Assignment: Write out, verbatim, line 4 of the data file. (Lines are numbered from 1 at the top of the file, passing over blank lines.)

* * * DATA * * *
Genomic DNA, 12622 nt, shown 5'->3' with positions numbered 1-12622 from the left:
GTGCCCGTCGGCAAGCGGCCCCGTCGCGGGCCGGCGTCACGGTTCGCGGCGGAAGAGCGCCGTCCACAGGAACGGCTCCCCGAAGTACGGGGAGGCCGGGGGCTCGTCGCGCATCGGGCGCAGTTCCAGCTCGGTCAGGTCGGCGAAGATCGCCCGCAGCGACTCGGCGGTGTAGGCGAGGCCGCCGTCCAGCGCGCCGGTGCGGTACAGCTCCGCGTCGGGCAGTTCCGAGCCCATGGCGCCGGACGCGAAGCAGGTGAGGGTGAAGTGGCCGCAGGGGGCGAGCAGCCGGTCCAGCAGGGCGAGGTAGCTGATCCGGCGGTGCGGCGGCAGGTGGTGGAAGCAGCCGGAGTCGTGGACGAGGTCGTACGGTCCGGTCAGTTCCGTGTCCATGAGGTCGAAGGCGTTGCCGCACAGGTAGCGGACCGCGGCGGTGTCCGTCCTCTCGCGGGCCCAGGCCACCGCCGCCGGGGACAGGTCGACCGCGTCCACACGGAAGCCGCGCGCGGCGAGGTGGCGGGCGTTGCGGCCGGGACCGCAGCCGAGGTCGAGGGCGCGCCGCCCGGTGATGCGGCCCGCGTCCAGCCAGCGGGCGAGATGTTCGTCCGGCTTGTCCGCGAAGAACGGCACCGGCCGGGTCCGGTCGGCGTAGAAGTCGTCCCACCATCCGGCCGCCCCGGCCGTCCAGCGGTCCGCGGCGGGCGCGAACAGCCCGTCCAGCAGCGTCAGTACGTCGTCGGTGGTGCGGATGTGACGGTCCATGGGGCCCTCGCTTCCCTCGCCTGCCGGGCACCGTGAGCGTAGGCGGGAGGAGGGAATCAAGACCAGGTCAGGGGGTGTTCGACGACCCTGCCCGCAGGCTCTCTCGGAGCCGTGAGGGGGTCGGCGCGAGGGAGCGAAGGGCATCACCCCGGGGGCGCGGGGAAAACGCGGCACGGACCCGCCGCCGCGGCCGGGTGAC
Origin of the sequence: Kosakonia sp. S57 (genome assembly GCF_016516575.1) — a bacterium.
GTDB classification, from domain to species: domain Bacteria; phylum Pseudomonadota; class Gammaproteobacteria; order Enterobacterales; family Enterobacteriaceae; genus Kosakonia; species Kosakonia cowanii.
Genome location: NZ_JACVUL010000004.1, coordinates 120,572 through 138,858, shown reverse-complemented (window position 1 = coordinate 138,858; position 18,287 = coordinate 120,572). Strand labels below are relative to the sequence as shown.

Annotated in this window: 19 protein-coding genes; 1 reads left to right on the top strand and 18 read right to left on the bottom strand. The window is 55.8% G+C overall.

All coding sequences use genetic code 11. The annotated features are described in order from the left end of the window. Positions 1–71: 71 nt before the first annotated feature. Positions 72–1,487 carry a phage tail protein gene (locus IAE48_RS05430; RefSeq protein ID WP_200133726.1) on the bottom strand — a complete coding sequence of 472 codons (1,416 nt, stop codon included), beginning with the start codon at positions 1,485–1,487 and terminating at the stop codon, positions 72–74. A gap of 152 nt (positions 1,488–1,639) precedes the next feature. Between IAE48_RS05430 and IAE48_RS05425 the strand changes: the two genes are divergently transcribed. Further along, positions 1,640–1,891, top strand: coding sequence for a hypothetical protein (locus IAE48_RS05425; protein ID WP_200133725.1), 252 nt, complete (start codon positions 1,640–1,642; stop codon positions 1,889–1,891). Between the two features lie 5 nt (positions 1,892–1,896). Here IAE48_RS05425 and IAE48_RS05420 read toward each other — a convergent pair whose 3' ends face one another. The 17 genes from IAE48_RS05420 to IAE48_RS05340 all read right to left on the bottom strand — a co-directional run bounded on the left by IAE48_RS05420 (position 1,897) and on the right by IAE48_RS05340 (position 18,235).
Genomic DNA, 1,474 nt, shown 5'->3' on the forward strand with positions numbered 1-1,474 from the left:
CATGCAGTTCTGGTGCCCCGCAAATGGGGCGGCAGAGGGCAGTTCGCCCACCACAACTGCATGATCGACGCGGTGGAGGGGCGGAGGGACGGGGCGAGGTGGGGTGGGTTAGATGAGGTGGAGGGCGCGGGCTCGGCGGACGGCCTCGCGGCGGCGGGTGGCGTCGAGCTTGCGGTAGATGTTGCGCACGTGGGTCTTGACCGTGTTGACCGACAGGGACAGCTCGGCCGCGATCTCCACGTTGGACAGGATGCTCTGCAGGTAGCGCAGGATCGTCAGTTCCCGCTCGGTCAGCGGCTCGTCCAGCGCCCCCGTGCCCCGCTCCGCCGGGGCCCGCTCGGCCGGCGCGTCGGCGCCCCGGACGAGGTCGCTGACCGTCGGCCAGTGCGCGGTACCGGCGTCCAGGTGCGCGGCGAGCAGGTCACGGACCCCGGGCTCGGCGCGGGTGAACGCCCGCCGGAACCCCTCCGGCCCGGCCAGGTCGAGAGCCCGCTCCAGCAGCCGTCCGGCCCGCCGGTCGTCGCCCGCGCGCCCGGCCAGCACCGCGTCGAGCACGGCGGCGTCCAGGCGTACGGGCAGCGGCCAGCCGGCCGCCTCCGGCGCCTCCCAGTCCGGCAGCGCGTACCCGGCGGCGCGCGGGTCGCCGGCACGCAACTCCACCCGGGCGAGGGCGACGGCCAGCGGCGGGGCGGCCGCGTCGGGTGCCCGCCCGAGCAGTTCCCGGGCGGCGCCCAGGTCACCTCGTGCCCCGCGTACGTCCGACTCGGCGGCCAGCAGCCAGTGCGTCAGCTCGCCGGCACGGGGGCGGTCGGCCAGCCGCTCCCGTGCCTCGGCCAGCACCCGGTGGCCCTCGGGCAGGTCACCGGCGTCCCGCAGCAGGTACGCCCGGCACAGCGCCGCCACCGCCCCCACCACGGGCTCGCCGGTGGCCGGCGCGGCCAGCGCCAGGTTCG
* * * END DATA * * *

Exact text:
GTDB classification, from domain to species: domain Bacteria; phylum Pseudomonadota; class Gammaproteobacteria; order Enterobacterales; family Enterobacteriaceae; genus Kosakonia; species Kosakonia cowanii.